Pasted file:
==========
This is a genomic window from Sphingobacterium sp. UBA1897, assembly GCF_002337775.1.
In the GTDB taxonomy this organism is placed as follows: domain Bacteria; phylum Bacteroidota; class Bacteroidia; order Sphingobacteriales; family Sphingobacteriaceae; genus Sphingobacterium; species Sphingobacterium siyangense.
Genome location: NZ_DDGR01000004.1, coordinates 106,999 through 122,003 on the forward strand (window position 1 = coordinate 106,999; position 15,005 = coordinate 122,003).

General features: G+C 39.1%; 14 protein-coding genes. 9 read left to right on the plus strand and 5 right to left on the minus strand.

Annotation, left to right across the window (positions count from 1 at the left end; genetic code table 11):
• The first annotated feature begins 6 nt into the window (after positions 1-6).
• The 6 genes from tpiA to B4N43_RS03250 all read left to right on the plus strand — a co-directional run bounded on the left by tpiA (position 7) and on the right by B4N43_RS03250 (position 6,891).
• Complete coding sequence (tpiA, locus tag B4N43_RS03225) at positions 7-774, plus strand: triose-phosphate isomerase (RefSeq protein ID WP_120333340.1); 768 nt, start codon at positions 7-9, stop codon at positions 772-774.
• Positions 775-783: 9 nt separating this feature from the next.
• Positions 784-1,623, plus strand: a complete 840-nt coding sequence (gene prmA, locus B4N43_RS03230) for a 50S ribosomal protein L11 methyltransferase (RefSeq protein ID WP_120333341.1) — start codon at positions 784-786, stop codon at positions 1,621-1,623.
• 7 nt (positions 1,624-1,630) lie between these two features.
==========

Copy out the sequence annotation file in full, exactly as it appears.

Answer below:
This is a genomic window from Sphingobacterium sp. UBA1897, assembly GCF_002337775.1.
In the GTDB taxonomy this organism is placed as follows: domain Bacteria; phylum Bacteroidota; class Bacteroidia; order Sphingobacteriales; family Sphingobacteriaceae; genus Sphingobacterium; species Sphingobacterium siyangense.
Genome location: NZ_DDGR01000004.1, coordinates 106,999 through 122,003 on the forward strand (window position 1 = coordinate 106,999; position 15,005 = coordinate 122,003).

General features: G+C 39.1%; 14 protein-coding genes. 9 read left to right on the plus strand and 5 right to left on the minus strand.

Annotation, left to right across the window (positions count from 1 at the left end; genetic code table 11):
• The first annotated feature begins 6 nt into the window (after positions 1-6).
• The 6 genes from tpiA to B4N43_RS03250 all read left to right on the plus strand — a co-directional run bounded on the left by tpiA (position 7) and on the right by B4N43_RS03250 (position 6,891).
• Complete coding sequence (tpiA, locus tag B4N43_RS03225) at positions 7-774, plus strand: triose-phosphate isomerase (RefSeq protein ID WP_120333340.1); 768 nt, start codon at positions 7-9, stop codon at positions 772-774.
• Positions 775-783: 9 nt separating this feature from the next.
• Positions 784-1,623, plus strand: a complete 840-nt coding sequence (gene prmA, locus B4N43_RS03230) for a 50S ribosomal protein L11 methyltransferase (RefSeq protein ID WP_120333341.1) — start codon at positions 784-786, stop codon at positions 1,621-1,623.
• 7 nt (positions 1,624-1,630) lie between these two features.